Heritage practitioners similarly research and uncover the histories of places and objects to ensure that knowledge and the significance of such places also remains a part of our living national culture.
Heritage places were, of course, created by people in the past. People that are the ancestors of so many Australians today. The little cottage in a country town listed on a local council's heritage LEP was built and lived in by women and men who worked, loved, laughed, cried and experienced all of the emotions that make us human. They also raised their families in such cottages, and their descendants live today perhaps nearby, perhaps far away, but always able to return to that cottage and see and feel something of how their ancestors may have lived.
The town hall, the government office, the jail, the orphanage, the farm, the station, the fishing harbour, the mine these are all places that can end up on heritage lists, but they are also places that were made and used and lived by people.
Heritage is sometimes accused of being only about buildings, about architecture, about physical fabric. That may have been true in the past.
Now, however, heritage managers are becoming increasingly sensitive to the human factor to the idea that places are as much about the people who made the places as they are about the physical nature of the place.
This is generally called 'social significance', and refers to the esteem with which a community holds a place.
It is important that family historians, who must surely know some places so well and so intimately, and who understand the esteem with which they are held because of their associations with a family and its history, take a good look at heritage.
The old family house or farm may readily spring to mind, but so might the orphanage where an ancestor was raised, or the shipwreck from which an ancestor survived and struggled ashore in a new land, or the lonely grave beside an overgrown track in which an ancestor has returned to the earth and become a part of the landscape they helped create.
Of course, not every place will be of such significance that it should be heritage listed because someone's ancestor lived there. The Heritage Council has developed criteria for the listing of a place on the State Heritage Register and on local council LEPs. These criteria provide an objective means for determining and assessing a places heritage significance. Some places will cross that threshold, but not all.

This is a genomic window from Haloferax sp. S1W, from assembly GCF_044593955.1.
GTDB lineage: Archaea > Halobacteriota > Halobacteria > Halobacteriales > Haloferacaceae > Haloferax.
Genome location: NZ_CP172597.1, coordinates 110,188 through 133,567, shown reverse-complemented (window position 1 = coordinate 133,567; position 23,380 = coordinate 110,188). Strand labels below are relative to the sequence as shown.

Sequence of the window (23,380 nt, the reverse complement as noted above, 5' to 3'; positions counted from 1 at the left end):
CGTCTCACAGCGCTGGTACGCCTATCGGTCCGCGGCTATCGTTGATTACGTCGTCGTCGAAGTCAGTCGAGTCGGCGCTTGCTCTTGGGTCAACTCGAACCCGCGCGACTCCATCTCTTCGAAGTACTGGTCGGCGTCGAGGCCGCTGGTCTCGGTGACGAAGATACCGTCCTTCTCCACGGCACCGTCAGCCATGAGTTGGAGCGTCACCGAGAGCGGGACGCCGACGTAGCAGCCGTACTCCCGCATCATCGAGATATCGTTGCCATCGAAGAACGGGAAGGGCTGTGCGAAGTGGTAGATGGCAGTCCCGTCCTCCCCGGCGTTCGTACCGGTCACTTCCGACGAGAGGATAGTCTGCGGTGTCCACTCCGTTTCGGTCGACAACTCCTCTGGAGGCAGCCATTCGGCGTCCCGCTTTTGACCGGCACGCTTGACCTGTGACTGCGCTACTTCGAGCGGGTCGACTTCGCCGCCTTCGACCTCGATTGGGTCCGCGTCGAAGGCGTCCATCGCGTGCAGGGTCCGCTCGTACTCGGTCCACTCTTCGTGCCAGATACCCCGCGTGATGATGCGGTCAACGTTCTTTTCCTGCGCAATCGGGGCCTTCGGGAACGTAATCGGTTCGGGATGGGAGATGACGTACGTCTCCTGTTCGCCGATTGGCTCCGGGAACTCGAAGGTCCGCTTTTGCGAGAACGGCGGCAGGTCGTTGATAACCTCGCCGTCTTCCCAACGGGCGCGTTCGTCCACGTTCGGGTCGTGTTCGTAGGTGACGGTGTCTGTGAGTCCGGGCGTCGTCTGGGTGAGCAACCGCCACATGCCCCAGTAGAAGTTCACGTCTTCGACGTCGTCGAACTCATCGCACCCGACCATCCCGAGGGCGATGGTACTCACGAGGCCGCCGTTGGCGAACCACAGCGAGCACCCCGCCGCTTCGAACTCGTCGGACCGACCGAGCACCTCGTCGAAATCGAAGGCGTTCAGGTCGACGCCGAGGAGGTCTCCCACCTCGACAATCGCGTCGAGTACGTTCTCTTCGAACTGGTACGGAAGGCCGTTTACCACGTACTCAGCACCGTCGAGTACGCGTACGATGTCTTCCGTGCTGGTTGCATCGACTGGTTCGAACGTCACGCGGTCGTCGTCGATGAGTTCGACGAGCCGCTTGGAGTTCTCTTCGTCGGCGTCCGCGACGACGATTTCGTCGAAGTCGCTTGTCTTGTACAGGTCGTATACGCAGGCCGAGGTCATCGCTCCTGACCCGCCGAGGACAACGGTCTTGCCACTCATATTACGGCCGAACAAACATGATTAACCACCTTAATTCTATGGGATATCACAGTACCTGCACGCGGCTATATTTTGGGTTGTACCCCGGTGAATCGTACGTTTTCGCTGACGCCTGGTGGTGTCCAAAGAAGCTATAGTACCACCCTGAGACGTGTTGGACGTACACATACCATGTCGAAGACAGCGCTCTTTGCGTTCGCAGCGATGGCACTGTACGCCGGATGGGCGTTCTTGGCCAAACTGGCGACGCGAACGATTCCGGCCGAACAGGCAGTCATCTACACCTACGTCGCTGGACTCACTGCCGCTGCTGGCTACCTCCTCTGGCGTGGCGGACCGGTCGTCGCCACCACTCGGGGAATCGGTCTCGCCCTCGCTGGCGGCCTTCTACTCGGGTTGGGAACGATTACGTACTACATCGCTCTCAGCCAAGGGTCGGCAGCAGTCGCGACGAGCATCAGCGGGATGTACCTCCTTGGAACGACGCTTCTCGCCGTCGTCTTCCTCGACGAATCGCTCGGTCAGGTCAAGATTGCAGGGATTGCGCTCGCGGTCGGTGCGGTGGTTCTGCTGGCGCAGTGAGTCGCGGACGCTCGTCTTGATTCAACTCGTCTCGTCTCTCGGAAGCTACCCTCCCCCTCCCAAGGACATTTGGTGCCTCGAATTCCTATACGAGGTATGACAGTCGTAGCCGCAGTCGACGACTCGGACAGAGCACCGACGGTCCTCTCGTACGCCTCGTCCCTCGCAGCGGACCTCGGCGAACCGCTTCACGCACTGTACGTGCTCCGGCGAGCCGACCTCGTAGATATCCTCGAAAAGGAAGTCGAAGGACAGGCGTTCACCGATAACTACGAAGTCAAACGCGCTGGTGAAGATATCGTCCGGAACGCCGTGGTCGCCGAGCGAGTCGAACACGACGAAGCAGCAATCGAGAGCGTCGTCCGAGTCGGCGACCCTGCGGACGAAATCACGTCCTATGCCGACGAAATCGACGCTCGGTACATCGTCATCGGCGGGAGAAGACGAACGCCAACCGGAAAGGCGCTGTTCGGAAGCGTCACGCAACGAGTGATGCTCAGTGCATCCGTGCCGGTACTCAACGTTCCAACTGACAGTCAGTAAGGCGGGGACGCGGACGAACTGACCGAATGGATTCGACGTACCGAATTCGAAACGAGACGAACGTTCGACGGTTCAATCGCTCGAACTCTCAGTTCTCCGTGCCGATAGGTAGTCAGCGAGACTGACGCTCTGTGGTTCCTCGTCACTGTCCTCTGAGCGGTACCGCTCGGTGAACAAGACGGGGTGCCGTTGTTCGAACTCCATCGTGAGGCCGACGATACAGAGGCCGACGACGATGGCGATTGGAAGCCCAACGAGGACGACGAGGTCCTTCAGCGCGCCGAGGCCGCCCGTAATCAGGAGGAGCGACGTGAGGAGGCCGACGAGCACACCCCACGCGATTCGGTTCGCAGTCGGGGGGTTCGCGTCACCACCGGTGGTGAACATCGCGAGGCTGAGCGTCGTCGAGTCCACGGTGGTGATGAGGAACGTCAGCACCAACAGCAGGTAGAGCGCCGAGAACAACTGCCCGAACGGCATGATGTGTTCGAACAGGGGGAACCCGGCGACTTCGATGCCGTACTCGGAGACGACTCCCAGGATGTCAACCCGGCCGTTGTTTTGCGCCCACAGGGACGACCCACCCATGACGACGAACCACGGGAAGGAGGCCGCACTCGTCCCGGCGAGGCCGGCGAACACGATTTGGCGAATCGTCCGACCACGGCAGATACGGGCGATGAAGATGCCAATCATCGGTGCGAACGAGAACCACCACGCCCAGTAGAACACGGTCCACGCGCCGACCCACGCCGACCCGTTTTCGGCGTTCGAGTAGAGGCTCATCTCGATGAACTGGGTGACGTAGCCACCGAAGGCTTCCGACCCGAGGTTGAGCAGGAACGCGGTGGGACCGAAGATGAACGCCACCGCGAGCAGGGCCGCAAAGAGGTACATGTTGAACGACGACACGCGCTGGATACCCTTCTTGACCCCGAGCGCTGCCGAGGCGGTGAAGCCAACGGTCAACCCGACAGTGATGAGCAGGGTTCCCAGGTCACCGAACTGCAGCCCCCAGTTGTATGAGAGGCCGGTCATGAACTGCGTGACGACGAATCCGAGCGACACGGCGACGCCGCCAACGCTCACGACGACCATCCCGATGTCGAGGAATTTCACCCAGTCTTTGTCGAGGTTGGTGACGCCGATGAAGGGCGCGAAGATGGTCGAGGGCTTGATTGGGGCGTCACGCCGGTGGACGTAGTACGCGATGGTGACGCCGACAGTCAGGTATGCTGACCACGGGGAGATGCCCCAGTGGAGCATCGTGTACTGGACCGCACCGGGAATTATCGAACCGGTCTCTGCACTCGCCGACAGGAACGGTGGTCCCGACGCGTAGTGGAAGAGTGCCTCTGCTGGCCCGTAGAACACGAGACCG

However, because a place does not get heritage listed does not mean that it has no cultural significance. Heritage listing is not the only way in which the significance of a place can be appreciated and managed.
Descendants may still live in and occupy a place - that in itself is conservation. As a family historian you will probably include in your family histories references to and pictures of the places where your ancestors lived and worked. As your extended family comes to know of these places and to appreciate the importance of their role in your family history they will further value such places.
In the end, heritage is about valuing what we have inherited and ensuring that it can be bequeathed to our descendants. Heritage listing is one way in which that can occur, but by no means the only way. Family historians play an important role in providing people with histories of places and so encouraging an appreciation of such places which will also ensure that they are available for future generations to experience and enjoy.
Heritage systems in Australia do focus on the management and conservation of our material culture - on the places and objects. Family historians focus on the people and families that created, used and maintained such places and objects - in so many ways, family historians provide the meanings for such places and objects.
Learning to 'read' places will provide family historians with much more information about their ancestors. It is equally important that the paper-based records survive and are also available to family historians for their research. This applies equally to the historical records already in the archives and to the future records yet to be created, such as the 2001 census, that must also be retained in our archives and made available to future researchers.
We both, family historians and heritage practitioners, seek to conserve what we value in our shared inheritance so that we can bequeath this to the coming generations.